The Books section of the website of The Guardian newspaper here in the UK has a feature they call Top 10s. These are lists prepared by a prominent author featuring their pick of the top 10 items within a topic area, one usually connected to the publication of one of their books. There are the kinds of lists you might expect, like Sarah Anderson’s Top 10 books about wilderness, or Alison MacLeod’s top 10 short stories. But there are also cute ones like Simon Critchley’s top 10 philosophers’ deaths (would linguists’ deaths be quite so interesting?).
In connection with the recent publication of the book I edited called 1000 Languages, The Guardian asked me to prepare a Top 10 endangered languages list. “Great”, I thought, “given my interest in communicating about our work, here’s a way to reach thousands of Guardian readers and others and get them interested in what we do as linguists, as well as highlight some issues about endangered languages. But how do you pick 10 languages out of a potential list of 3,000 (or over 6,000 if Michael Krauss is to be believed?)”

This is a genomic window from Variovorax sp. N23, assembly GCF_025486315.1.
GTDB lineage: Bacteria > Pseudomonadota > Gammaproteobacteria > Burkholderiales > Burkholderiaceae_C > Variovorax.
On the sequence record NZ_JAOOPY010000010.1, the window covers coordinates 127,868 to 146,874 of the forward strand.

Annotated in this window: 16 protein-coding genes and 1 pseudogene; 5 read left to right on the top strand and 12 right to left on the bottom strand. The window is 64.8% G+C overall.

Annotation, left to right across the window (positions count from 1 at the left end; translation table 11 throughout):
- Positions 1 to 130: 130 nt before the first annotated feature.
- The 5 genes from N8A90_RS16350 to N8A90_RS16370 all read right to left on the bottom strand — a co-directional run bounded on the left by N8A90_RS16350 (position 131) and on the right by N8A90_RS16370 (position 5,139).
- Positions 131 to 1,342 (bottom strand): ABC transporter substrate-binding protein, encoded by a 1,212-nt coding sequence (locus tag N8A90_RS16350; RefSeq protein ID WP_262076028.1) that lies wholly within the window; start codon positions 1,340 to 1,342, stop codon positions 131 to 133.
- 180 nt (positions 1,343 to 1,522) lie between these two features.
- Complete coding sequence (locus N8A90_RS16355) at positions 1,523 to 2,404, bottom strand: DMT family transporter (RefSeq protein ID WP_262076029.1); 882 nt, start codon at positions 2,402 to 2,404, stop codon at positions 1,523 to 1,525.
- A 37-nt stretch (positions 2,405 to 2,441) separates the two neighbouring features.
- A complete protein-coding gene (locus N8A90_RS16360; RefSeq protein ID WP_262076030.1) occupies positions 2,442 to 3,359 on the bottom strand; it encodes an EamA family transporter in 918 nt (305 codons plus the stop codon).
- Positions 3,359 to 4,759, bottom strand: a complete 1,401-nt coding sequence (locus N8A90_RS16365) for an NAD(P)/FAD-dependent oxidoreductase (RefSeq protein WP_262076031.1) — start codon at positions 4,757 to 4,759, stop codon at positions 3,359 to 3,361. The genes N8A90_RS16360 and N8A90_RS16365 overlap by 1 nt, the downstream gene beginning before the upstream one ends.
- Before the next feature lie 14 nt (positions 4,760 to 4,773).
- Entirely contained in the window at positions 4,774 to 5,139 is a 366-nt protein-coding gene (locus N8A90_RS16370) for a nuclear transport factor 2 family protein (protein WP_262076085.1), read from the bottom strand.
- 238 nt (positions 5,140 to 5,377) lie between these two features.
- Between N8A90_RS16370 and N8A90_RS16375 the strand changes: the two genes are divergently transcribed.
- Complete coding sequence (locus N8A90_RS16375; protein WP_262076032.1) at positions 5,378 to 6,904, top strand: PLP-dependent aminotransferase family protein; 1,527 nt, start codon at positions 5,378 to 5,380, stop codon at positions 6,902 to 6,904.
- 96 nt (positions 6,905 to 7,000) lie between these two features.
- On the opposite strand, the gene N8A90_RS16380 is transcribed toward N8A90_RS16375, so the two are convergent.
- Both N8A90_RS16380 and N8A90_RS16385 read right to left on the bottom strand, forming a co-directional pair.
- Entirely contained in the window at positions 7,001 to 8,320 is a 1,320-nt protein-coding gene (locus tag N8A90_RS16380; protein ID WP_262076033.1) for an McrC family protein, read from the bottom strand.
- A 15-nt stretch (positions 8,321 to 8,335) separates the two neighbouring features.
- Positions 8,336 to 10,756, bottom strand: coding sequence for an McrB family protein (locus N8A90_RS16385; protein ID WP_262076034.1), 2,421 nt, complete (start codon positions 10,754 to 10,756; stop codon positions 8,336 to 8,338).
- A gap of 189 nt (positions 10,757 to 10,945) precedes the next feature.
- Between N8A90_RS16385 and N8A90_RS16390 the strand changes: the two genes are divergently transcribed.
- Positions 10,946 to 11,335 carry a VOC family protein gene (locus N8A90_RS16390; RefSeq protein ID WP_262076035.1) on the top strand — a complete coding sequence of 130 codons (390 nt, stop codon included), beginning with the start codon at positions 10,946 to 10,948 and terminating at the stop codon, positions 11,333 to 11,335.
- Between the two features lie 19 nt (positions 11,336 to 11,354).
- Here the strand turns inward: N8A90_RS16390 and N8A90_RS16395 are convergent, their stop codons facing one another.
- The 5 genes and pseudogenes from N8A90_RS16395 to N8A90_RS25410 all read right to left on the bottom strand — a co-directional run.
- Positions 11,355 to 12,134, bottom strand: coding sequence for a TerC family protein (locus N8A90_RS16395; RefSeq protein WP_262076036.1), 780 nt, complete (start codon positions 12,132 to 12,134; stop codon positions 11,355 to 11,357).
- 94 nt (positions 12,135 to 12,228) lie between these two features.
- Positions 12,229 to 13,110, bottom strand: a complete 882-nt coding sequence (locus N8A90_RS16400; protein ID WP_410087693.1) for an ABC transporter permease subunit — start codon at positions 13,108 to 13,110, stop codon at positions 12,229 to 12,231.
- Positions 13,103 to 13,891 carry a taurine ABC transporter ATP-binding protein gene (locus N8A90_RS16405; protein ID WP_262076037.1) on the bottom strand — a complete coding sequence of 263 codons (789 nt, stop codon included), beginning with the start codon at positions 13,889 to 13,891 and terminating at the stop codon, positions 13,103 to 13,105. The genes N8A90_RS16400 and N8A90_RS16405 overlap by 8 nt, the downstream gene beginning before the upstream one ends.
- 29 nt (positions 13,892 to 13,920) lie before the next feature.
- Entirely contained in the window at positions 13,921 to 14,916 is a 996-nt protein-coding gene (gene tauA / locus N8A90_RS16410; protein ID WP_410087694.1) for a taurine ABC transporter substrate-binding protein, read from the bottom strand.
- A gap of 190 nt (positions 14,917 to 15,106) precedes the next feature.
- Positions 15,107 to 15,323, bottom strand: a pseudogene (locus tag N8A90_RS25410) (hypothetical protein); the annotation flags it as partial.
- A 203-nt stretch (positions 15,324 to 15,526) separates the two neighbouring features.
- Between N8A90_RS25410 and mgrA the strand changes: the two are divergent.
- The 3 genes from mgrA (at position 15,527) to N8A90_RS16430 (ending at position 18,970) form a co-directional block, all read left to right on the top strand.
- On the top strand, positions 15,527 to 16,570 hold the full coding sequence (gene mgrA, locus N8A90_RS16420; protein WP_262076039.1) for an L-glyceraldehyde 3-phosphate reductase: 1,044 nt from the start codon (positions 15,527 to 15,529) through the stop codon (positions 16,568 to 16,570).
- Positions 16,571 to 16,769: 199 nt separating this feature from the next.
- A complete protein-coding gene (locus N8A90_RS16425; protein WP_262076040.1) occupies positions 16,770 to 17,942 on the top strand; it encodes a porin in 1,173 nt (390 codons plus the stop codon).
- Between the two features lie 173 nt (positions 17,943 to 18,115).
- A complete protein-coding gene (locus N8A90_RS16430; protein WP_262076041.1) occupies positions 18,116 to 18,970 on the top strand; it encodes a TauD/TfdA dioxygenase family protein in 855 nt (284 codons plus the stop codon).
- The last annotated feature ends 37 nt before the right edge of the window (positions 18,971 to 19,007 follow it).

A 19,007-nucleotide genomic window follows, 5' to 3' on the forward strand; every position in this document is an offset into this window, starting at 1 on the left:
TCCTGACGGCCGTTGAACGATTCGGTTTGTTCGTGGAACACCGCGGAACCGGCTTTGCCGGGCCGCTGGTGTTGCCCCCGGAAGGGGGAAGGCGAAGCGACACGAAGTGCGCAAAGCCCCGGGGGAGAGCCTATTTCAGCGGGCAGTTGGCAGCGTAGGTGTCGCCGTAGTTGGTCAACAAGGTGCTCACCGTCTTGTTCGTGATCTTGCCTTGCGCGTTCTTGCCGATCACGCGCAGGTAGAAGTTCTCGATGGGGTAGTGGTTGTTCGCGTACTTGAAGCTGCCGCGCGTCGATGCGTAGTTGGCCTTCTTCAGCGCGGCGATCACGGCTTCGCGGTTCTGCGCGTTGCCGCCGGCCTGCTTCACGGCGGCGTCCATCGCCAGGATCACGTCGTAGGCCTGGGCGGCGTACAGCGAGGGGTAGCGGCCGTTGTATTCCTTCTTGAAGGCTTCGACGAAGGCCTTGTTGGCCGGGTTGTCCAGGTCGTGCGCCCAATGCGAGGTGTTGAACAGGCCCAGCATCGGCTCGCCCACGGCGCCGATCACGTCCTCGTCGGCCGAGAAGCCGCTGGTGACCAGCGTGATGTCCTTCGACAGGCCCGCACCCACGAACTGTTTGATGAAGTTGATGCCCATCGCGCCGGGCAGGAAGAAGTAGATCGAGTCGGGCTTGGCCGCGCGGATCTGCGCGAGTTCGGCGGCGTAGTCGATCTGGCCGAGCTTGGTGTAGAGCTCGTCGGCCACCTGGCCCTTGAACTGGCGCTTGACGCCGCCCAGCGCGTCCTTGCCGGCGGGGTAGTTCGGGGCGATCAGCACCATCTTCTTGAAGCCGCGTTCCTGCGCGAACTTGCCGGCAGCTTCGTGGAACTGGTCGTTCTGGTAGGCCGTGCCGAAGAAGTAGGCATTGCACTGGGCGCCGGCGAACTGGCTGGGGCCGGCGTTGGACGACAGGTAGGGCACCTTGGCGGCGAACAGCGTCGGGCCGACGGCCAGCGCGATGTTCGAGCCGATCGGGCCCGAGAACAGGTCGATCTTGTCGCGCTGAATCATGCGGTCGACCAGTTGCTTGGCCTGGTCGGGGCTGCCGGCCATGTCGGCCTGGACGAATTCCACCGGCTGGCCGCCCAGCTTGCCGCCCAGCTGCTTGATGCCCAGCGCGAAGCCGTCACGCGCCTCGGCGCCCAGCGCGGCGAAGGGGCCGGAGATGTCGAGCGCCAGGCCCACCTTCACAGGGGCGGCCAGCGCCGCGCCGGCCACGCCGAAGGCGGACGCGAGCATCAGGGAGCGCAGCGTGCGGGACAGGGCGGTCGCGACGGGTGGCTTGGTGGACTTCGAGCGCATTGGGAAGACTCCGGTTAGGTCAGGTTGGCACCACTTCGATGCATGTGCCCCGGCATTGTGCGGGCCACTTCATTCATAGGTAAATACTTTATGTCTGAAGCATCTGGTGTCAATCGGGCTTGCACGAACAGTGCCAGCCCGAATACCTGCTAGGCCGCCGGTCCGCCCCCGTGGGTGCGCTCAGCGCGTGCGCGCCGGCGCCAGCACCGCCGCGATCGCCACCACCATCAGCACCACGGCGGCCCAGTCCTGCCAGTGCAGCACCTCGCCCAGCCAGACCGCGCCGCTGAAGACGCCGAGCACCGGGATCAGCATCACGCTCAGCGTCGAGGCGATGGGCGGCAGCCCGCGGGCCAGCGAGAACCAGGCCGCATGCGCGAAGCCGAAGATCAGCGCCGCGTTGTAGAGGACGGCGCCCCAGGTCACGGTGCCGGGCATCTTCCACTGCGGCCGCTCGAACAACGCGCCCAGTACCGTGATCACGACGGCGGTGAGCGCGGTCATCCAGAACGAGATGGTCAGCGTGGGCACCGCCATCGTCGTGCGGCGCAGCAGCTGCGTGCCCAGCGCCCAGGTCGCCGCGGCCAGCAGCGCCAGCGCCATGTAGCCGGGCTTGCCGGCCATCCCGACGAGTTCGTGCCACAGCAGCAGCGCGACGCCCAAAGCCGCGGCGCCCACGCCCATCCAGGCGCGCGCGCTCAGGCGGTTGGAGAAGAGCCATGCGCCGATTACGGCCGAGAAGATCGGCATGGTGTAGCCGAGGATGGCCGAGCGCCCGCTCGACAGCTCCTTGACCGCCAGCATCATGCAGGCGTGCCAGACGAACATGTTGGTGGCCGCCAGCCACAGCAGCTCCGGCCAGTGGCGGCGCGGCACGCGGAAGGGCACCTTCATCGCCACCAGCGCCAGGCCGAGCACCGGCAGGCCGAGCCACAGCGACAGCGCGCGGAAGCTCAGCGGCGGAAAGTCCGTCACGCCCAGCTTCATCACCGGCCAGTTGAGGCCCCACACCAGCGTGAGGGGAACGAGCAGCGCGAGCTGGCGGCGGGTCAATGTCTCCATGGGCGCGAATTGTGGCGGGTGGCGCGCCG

It was an impossible task, so I figured I’d set some parameters and see what I came up with. I decided on the following rules of thumb:
- geographical coverage — if possible I wanted at least one language from each continent
- scientific interest — I wanted to include languages that linguists find interesting and important, because of their structural or historical significance, and that I hoped members of the public would find fascinating.
- cultural interest — if possible some information about interesting cultural and political aspects of endangered languages should be included
- social impact — if possible one or more situations showing why languages are endangered
In the end I did draw up a list of 10 endangered languages and submitted it by the deadline of last Monday. Which ones did I list? Well you’ll just have to check the Guardian website to find out.